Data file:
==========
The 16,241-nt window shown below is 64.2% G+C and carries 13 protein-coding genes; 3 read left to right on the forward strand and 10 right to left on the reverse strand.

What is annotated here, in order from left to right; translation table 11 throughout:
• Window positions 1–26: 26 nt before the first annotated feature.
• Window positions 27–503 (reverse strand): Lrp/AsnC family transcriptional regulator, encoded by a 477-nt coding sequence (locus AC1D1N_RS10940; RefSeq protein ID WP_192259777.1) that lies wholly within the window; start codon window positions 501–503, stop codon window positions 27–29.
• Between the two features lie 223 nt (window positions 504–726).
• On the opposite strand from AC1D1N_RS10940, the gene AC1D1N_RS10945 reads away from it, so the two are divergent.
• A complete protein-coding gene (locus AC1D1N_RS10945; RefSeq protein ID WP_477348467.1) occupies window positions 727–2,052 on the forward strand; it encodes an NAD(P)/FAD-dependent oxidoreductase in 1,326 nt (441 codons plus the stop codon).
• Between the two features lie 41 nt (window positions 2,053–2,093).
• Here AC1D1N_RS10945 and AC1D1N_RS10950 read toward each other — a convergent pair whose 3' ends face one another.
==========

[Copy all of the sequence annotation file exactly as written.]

The 16,241-nt window shown below is 64.2% G+C and carries 13 protein-coding genes; 3 read left to right on the forward strand and 10 right to left on the reverse strand.

What is annotated here, in order from left to right; translation table 11 throughout:
• Window positions 1–26: 26 nt before the first annotated feature.
• Window positions 27–503 (reverse strand): Lrp/AsnC family transcriptional regulator, encoded by a 477-nt coding sequence (locus AC1D1N_RS10940; RefSeq protein ID WP_192259777.1) that lies wholly within the window; start codon window positions 501–503, stop codon window positions 27–29.
• Between the two features lie 223 nt (window positions 504–726).
• On the opposite strand from AC1D1N_RS10940, the gene AC1D1N_RS10945 reads away from it, so the two are divergent.
• A complete protein-coding gene (locus AC1D1N_RS10945; RefSeq protein ID WP_477348467.1) occupies window positions 727–2,052 on the forward strand; it encodes an NAD(P)/FAD-dependent oxidoreductase in 1,326 nt (441 codons plus the stop codon).
• Between the two features lie 41 nt (window positions 2,053–2,093).
• Here AC1D1N_RS10945 and AC1D1N_RS10950 read toward each other — a convergent pair whose 3' ends face one another.